Conditions like osteoporosis affect an estimated 10 million adults over 50 years of age, with a much higher incidence rate in women than in men. Osteoporosis is especially common in women during the onset of and post-menopause, when a decline in estrogen levels and an uptick in inflammatory responses throughout the body can cause a loss of certain bone tissue and bone density. The result is an overall negative effect on bone health, growth, and formation.
Several treatment options exist for osteoporosis, including medications and dietary treatments (such as calcium-rich products). A team of researchers have recently found one particular food that could be added to existing dietary guidelines to help protect against the loss of bone tissue and help ensure strong bones. The dietary secret? Prunes. The researchers recently presented their study findings in a poster presentation at the North American Menopause Society Annual Meeting.
The “Prune Study,” a randomized controlled clinical trial, followed 235 menopausal women for about 12 months. During the 12 months study period, participants were assigned to eat no prunes on a given day (control group), five to six prunes a day, ten to 12 prunes a day, or five to 12 prunes a day. Researchers also measured volumetric bone mineral density, or overall bone density, and bone strength.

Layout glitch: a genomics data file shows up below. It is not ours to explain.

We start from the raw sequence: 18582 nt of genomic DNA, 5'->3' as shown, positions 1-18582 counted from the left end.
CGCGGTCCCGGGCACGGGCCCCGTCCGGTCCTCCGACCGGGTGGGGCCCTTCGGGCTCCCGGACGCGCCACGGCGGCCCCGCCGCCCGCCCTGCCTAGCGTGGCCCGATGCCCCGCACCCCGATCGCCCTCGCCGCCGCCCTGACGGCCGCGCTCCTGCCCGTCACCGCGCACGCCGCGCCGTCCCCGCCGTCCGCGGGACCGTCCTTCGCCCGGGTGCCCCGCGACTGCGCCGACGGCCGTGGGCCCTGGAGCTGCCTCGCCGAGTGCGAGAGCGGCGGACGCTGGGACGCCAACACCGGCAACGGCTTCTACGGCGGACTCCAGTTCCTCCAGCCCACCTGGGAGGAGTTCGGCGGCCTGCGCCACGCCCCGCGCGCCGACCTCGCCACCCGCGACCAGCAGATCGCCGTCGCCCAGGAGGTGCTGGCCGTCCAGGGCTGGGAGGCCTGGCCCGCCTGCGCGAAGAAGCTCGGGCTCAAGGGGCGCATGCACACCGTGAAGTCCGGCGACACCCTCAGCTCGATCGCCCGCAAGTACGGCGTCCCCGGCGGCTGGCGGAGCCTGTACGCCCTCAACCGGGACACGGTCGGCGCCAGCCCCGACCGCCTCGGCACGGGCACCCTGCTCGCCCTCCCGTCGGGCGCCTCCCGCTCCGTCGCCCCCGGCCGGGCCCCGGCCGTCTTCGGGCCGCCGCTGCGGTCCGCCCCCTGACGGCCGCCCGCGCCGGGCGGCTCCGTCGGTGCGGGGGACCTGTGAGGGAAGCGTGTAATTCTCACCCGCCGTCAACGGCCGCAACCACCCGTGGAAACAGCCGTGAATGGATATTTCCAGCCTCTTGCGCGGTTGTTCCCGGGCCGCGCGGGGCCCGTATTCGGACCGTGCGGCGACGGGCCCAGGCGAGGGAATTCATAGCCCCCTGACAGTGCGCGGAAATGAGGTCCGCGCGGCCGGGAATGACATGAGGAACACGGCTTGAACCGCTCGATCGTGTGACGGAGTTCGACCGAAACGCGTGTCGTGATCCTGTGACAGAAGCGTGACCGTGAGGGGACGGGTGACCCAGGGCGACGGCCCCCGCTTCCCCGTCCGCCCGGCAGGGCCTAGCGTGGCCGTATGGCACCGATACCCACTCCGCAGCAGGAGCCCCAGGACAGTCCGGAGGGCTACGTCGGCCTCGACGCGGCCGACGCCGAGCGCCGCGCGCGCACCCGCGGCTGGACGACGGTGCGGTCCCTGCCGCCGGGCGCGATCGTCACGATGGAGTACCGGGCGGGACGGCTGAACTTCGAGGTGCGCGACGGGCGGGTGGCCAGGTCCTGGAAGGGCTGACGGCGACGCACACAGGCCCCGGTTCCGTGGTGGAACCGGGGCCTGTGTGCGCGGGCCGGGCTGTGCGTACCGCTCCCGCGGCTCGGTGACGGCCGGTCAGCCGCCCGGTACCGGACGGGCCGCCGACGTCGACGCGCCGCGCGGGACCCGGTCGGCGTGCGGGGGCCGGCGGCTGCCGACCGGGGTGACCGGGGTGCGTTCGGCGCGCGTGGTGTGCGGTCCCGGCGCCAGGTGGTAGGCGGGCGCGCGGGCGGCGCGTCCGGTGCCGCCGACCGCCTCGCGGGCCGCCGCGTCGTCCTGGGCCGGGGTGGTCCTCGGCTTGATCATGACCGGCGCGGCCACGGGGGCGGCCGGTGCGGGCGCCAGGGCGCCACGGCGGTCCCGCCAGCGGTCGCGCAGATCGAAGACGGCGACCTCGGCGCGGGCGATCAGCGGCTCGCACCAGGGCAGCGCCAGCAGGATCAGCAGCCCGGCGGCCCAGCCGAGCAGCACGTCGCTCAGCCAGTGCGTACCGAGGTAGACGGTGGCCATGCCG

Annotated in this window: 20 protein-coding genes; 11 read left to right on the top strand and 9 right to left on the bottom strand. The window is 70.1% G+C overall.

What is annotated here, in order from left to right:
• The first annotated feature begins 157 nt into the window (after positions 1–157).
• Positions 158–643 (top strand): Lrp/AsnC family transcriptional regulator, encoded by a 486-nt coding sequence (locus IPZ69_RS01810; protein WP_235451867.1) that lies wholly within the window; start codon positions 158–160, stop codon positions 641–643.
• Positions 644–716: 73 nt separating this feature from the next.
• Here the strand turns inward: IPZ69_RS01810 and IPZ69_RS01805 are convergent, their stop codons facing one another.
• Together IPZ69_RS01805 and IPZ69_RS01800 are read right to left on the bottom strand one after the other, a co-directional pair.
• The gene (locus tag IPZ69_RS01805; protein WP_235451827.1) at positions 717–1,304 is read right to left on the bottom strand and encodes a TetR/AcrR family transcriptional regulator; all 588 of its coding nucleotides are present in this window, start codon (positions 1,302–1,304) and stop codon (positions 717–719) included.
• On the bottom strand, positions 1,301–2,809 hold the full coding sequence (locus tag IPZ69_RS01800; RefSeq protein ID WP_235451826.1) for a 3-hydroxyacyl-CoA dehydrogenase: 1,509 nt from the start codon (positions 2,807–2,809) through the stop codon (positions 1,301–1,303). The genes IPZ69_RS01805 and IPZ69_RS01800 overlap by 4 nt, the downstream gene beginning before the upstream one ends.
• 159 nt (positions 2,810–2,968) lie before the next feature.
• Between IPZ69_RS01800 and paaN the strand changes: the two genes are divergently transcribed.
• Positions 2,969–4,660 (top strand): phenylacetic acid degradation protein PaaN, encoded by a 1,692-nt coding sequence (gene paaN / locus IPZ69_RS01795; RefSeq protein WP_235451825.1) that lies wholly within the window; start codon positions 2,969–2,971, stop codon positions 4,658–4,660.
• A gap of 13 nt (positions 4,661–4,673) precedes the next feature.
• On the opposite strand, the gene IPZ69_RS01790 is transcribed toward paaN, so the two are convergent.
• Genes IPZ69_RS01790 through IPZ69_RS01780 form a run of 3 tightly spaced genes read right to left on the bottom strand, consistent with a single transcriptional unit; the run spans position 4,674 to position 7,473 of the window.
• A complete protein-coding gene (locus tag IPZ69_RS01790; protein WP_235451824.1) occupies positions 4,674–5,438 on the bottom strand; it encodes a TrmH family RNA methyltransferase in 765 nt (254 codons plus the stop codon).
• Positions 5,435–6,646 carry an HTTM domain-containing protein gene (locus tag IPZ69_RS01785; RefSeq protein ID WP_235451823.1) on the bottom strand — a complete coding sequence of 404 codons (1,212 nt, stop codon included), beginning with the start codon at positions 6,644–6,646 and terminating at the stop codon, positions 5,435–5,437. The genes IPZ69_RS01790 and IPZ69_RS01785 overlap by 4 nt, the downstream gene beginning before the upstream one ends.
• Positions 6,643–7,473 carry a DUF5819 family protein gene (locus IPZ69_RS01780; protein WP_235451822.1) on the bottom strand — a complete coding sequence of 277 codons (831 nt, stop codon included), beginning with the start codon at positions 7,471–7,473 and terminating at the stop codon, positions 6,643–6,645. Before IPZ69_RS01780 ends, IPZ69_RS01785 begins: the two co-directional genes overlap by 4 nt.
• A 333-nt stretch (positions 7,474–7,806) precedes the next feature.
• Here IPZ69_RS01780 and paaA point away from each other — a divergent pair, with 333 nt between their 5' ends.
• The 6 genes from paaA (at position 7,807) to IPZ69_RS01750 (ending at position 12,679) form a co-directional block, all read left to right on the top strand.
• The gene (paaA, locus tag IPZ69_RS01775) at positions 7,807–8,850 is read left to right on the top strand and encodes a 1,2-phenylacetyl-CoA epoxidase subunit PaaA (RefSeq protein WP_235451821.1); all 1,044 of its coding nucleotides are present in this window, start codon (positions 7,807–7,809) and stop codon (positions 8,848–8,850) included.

Overall, researchers noted that eating prunes on a regular basis improved overall volumetric bone mineral density, especially at crucial weight-bearing locations, such as the tibia. Study findings also revealed that in certain locations, bone density decreased for women who at no prunes compared to women who ate 10-12 prunes a day.
A prior study that was also presented at the North American Menopause Society Annual Meeting looked closely at the connection between inflammation and bone health in menopausal women. They found that higher inflammation was associated with worse bone health. The goal was to establish a baseline for the follow-up prune clinical trial. Participants in this study rolled into the Prune Study.
Researchers are currently preparing their results for publication in Menopause: The Journal of The North American Menopause Society.